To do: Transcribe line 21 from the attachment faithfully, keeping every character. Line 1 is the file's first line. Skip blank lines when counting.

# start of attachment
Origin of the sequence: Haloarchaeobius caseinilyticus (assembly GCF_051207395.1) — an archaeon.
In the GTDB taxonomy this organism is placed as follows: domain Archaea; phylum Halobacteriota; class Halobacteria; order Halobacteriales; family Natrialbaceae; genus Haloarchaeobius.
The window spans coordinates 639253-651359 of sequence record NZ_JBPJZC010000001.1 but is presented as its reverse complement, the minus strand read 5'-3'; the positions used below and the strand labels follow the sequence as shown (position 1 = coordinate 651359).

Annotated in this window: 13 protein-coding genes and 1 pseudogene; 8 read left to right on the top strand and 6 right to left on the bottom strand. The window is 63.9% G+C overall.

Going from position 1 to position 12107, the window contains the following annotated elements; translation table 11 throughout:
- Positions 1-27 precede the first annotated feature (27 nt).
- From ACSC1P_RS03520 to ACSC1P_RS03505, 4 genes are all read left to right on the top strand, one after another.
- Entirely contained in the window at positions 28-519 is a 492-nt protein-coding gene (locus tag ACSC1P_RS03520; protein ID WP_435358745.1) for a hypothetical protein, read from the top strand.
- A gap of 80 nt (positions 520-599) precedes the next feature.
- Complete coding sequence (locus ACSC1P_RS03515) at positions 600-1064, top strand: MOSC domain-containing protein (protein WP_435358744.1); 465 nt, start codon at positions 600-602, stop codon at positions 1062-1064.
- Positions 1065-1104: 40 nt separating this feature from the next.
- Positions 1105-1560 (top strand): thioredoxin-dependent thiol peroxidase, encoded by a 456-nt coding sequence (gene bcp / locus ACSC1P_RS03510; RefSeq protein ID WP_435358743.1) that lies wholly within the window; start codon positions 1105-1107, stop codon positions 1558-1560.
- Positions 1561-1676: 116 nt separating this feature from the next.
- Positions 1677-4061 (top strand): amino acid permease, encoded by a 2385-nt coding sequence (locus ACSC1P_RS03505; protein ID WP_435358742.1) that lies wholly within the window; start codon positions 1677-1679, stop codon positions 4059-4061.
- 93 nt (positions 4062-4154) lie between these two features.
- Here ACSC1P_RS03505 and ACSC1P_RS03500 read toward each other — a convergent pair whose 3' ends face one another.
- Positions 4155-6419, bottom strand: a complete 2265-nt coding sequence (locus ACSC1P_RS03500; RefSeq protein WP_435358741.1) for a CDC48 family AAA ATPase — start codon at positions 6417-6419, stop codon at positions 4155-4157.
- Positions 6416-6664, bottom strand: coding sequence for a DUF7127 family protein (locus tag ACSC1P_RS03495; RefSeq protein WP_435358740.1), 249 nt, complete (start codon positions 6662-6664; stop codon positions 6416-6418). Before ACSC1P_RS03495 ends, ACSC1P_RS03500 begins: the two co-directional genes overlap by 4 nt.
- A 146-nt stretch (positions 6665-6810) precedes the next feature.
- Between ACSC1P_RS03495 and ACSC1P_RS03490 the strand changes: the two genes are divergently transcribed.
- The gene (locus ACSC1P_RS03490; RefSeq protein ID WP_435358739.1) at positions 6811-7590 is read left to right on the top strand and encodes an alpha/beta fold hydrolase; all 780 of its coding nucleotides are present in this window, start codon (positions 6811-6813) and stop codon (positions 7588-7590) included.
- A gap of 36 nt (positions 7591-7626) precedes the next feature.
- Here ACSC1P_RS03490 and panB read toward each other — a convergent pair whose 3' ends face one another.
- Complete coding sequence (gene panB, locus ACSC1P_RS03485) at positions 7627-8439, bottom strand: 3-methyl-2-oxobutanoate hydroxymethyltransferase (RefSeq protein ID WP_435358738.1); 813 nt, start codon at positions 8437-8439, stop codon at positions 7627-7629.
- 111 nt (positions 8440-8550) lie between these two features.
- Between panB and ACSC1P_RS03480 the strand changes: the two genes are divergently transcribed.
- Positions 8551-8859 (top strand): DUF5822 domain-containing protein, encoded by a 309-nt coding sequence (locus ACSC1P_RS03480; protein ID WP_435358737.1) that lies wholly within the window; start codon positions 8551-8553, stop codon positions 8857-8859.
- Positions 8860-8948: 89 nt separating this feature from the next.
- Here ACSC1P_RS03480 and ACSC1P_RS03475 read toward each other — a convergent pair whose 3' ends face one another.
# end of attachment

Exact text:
- The gene (locus ACSC1P_RS03490; RefSeq protein ID WP_435358739.1) at positions 6811-7590 is read left to right on the top strand and encodes an alpha/beta fold hydrolase; all 780 of its coding nucleotides are present in this window, start codon (positions 6811-6813) and stop codon (positions 7588-7590) included.